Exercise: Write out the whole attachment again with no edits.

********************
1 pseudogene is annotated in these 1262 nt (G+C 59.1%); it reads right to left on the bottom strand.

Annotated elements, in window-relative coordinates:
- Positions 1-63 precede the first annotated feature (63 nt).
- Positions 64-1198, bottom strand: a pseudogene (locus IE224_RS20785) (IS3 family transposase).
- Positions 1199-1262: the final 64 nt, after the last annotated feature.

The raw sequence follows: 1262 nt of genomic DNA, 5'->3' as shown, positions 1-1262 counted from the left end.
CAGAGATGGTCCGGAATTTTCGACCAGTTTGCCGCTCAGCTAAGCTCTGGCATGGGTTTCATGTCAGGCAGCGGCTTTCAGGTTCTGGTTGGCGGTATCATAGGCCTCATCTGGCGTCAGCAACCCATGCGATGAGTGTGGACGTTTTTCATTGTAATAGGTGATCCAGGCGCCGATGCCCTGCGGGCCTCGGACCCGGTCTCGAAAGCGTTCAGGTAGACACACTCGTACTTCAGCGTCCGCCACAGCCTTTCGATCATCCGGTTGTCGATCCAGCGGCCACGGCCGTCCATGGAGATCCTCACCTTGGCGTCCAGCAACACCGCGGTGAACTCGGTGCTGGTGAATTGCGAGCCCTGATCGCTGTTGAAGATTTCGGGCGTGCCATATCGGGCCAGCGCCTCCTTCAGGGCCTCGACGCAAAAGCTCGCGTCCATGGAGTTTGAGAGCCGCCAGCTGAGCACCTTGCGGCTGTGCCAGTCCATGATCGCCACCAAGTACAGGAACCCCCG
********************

1 pseudogene is annotated in these 1262 nt (G+C 59.1%); it reads right to left on the bottom strand.

Annotated elements, in window-relative coordinates:
- Positions 1-63 precede the first annotated feature (63 nt).
- Positions 64-1198, bottom strand: a pseudogene (locus IE224_RS20785) (IS3 family transposase).
- Positions 1199-1262: the final 64 nt, after the last annotated feature.

The raw sequence follows: 1262 nt of genomic DNA, 5'->3' as shown, positions 1-1262 counted from the left end.
CAGAGATGGTCCGGAATTTTCGACCAGTTTGCCGCTCAGCTAAGCTCTGGCATGGGTTTCATGTCAGGCAGCGGCTTTCAGGTTCTGGTTGGCGGTATCATAGGCCTCATCTGGCGTCAGCAACCCATGCGATGAGTGTGGACGTTTTTCATTGTAATAGGTGATCCAGGCGCCGATGCCCTGCGGGCCTCGGACCCGGTCTCGAAAGCGTTCAGGTAGACACACTCGTACTTCAGCGTCCGCCACAGCCTTTCGATCATCCGGTTGTCGATCCAGCGGCCACGGCCGTCCATGGAGATCCTCACCTTGGCGTCCAGCAACACCGCGGTGAACTCGGTGCTGGTGAATTGCGAGCCCTGATCGCTGTTGAAGATTTCGGGCGTGCCATATCGGGCCAGCGCCTCCTTCAGGGCCTCGACGCAAAAGCTCGCGTCCATGGAGTTTGAGAGCCGCCAGCTGAGCACCTTGCGGCTGTGCCAGTCCATGATCGCCACCAAGTACAGGAACCCCCG